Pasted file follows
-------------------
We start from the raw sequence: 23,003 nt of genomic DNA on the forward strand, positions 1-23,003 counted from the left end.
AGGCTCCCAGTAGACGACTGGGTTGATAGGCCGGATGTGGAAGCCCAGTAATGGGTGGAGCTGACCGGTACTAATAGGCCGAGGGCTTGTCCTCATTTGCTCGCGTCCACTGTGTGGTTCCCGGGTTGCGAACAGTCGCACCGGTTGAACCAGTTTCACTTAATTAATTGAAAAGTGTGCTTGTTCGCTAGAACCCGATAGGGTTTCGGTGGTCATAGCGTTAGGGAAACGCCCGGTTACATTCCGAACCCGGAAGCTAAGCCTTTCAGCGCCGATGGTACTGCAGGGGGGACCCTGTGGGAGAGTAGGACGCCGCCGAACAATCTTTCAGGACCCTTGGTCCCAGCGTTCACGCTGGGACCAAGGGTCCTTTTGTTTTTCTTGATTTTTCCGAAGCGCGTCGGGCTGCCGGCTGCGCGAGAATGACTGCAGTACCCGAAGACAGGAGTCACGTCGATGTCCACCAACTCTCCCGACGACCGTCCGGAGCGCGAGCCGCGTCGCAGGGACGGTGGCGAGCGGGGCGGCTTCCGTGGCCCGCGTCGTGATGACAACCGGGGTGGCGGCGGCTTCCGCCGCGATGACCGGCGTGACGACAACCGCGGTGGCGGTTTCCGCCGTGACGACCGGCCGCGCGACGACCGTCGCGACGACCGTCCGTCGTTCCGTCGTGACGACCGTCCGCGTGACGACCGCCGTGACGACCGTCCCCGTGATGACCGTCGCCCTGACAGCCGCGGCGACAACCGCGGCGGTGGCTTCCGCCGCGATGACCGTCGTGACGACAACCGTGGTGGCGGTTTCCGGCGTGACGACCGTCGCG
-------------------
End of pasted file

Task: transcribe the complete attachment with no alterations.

We start from the raw sequence: 23,003 nt of genomic DNA on the forward strand, positions 1-23,003 counted from the left end.
AGGCTCCCAGTAGACGACTGGGTTGATAGGCCGGATGTGGAAGCCCAGTAATGGGTGGAGCTGACCGGTACTAATAGGCCGAGGGCTTGTCCTCATTTGCTCGCGTCCACTGTGTGGTTCCCGGGTTGCGAACAGTCGCACCGGTTGAACCAGTTTCACTTAATTAATTGAAAAGTGTGCTTGTTCGCTAGAACCCGATAGGGTTTCGGTGGTCATAGCGTTAGGGAAACGCCCGGTTACATTCCGAACCCGGAAGCTAAGCCTTTCAGCGCCGATGGTACTGCAGGGGGGACCCTGTGGGAGAGTAGGACGCCGCCGAACAATCTTTCAGGACCCTTGGTCCCAGCGTTCACGCTGGGACCAAGGGTCCTTTTGTTTTTCTTGATTTTTCCGAAGCGCGTCGGGCTGCCGGCTGCGCGAGAATGACTGCAGTACCCGAAGACAGGAGTCACGTCGATGTCCACCAACTCTCCCGACGACCGTCCGGAGCGCGAGCCGCGTCGCAGGGACGGTGGCGAGCGGGGCGGCTTCCGTGGCCCGCGTCGTGATGACAACCGGGGTGGCGGCGGCTTCCGCCGCGATGACCGGCGTGACGACAACCGCGGTGGCGGTTTCCGCCGTGACGACCGGCCGCGCGACGACCGTCGCGACGACCGTCCGTCGTTCCGTCGTGACGACCGTCCGCGTGACGACCGCCGTGACGACCGTCCCCGTGATGACCGTCGCCCTGACAGCCGCGGCGACAACCGCGGCGGTGGCTTCCGCCGCGATGACCGTCGTGACGACAACCGTGGTGGCGGTTTCCGGCGTGACGACCGTCGCG